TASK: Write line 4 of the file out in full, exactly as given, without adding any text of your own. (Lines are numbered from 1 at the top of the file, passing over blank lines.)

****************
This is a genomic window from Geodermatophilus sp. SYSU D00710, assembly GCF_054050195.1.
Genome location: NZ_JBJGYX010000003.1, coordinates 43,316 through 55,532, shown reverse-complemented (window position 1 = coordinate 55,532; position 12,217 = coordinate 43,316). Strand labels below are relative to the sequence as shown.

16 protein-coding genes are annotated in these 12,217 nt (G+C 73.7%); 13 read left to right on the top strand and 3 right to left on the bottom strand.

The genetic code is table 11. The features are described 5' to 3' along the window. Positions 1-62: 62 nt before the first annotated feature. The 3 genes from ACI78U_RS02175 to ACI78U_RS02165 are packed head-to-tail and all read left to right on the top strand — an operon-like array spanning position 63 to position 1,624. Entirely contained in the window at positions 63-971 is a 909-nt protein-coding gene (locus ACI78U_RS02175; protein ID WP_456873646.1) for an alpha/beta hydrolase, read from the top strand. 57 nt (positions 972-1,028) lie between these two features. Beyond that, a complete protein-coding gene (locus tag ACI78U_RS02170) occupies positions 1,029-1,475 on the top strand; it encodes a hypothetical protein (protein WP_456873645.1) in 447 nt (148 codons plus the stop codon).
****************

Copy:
The genetic code is table 11. The features are described 5' to 3' along the window. Positions 1-62: 62 nt before the first annotated feature. The 3 genes from ACI78U_RS02175 to ACI78U_RS02165 are packed head-to-tail and all read left to right on the top strand — an operon-like array spanning position 63 to position 1,624. Entirely contained in the window at positions 63-971 is a 909-nt protein-coding gene (locus ACI78U_RS02175; protein ID WP_456873646.1) for an alpha/beta hydrolase, read from the top strand. 57 nt (positions 972-1,028) lie between these two features. Beyond that, a complete protein-coding gene (locus tag ACI78U_RS02170) occupies positions 1,029-1,475 on the top strand; it encodes a hypothetical protein (protein WP_456873645.1) in 447 nt (148 codons plus the stop codon).